Syn.: Spiraea tianschanica Pojark.
Higher classification: Family Rosaceae, subfamily Spiraeoideae, genus Spiraea, section Chamaedryon (traditional but not monophyletic group)
Spiraea alpina
Distribution: In two geographic discontinuous areas. The northern area (with the northern limit at 56°N) extends across southern Russian Siberia and northern Mongolia from 120°E westwards across the Altaj mountain system in Russia, western Mongolia, the easternmost Kazakhstan and the northernmost corner of Xinjiang in China, to northern Tian Shan in southeast corner of Kazakhstan and central Tian Shan in eastern Kyrgyzstan. The southern area is situated almost only in the territory of the P. R. of China extending across the southern margin and eastern part of the Qinghai-Tibetan Plateau including the continuing northeastern to southeastern mountain ranges in Gansu and Sichuan; the disjunct populations occur in the Qin Ling and Daba Shan Mountains in southern Shaanxi; except for China, the area overlaps only Sikkim in the Himalayas.
Ecology: Open mountain forests and biotopes of the high mountain and alpine zone such as sparse shrubby-grassy slopes or thickets, mountain tundra, alpine meadows or pastures, open stony places, stream banks; generally from 600 to 4700 m asl. in dependence on the geographic latitude and local belts of vegetation.
Spiraea alpina
Spiraea alpina
Description: Small erect shrub 0.5–1.5 m high, with relatively thick, firm branches; long shoots angled, relatively thick and almost straight, glabrous or pubescent, rarely villous-tomentose (var. xizangensis); buds ovoid, small, covered with several scales. Leaves alternate on long shoots (often with adjoining smaller leaves around a bud) or tufted on short shoots (brachyblasts) and bases of flowering branchlets (peduncles); leaf blades narrowly (ob)lanceolate to oblong-obovate, acute or obtuse, entire or very rarely with a few teeth along the upper margins, 6–20 × 2–6 mm, very narrowly cuneate and tapering towards the base almost without a petiole, with inconspicuous veins, glabrous, pubescent or rarely tomentose on both surfaces (var. xizangensis), glaucous on the upper (adaxial!) surface which resemble the reverse side. Inflorescences lateral on shoots from the previous year, forming small, dense, 10–30-flowered, simple corymbs 1–2 cm in diameter on short peduncles leafy around the base, together up to 3 cm long; pedicels 2–8 mm long, one-flowered. Flowers mainly in June to July, bisexual, 4–7 mm in diameter; sepals ovate-triangular, 1–2 mm long; petals white or rarely pinkish to purple-red (sometimes in var. xizangensis), obovate or suborbicular, 2–3 mm long; stamens nearly equaling petals. Follicles more or less divergent, 2–3 mm long, glabrous or pubescent along the inner suture, with styles subterminal or prolonging the dorsal suture.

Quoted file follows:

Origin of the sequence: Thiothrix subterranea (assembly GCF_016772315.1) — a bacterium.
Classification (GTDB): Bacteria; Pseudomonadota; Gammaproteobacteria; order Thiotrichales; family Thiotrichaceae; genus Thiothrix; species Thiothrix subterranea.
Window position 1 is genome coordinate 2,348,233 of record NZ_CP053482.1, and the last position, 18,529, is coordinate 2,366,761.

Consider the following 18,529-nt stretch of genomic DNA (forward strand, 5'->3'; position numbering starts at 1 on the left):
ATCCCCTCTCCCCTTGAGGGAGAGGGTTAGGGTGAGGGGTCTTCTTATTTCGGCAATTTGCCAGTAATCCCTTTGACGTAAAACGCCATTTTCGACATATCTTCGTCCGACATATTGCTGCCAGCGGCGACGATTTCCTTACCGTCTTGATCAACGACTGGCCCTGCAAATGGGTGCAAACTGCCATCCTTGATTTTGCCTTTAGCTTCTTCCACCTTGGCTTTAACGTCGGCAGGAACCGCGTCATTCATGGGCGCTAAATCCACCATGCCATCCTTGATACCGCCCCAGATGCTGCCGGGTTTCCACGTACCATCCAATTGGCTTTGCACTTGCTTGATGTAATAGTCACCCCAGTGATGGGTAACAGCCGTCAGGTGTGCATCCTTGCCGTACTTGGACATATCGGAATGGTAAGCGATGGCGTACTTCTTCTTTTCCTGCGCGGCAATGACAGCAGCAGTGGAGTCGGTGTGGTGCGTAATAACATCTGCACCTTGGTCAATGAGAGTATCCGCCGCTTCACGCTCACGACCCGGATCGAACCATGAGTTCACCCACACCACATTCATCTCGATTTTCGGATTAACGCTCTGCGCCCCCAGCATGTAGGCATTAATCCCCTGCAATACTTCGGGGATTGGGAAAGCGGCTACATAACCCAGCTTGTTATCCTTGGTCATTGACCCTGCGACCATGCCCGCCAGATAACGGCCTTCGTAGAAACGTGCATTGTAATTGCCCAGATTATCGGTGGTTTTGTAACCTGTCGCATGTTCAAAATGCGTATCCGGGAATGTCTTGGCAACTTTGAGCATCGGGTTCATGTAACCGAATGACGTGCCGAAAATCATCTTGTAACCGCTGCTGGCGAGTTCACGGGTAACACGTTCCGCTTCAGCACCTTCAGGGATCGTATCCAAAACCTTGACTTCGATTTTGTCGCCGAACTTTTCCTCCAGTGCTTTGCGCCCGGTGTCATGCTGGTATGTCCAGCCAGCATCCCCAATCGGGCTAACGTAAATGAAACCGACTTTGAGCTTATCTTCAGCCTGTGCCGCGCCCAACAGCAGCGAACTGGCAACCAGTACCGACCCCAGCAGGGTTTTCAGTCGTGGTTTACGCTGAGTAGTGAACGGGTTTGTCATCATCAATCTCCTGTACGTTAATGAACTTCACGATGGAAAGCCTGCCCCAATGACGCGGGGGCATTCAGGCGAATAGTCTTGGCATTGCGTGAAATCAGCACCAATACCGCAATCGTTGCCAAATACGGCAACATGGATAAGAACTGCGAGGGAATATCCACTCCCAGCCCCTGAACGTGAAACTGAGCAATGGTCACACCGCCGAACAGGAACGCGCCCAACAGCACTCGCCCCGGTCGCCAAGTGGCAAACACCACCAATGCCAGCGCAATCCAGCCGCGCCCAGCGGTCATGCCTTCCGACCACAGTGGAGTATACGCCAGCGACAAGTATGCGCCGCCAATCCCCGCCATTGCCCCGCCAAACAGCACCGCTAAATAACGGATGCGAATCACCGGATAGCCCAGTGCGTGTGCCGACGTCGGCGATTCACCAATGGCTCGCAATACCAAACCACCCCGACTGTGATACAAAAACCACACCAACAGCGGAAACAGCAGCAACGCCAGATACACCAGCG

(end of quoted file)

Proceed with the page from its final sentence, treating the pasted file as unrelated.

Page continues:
Taxonomic notes: Spiraea alpina was described by P. S. Pallas from mountains near the Bajkal Lake in 1784. In Russian literature, Spiraea tianschanica is accepted as a separate species, described by A. Pojarkova from Terskey Alatau in today Kyrgyzstan in 1939. However, the alleged differences from the older taxon were given based on limited material and in fact they fall into the range of usual variation of the species. Two Chinese botanists, T. T. Yu and L. T. Lu, described a similar taxon from the central part of interior Tibet (Xizang) in 1980 under the name Spiraea tibetica. But this name was found to be illegitimate as a later homonym and thus the second author after twenty years established a new name, Spiraea xizangensis, for the same taxon. Also this taxon was described based on limited material and rather vague differences, from which the most important seemed to be bifacially pubescent leaves, pubescent to tomentose shoots and the pinkish to purple-red flower colour. However, neither the latter character is stable in the relevant populations. After a revision of available data and material, this Tibetan taxon, that which overlap Sikkim, was recently accepted as a variety of Spiraea alpina, i.e., Spiraea alpina var. xizangensis in a special study by Businský (in Phyton, Annales Rei Botanicae, 55, 1, 2015, p. 114).
Use: This species has a potential as an attractive small blossoming ornamental shrub in horticulture and will be suitable for introduction into culture as a very frost-resistant plant.
Spiraea alpina
Spiraea alpina
Spiraea alpina
Spiraea alpina
These images were taken in Kyrgyzstan, Tian Shan, Inylchek Valley (1989); China, Maniganggo Lake and south of Litang in western Sichuan (1992)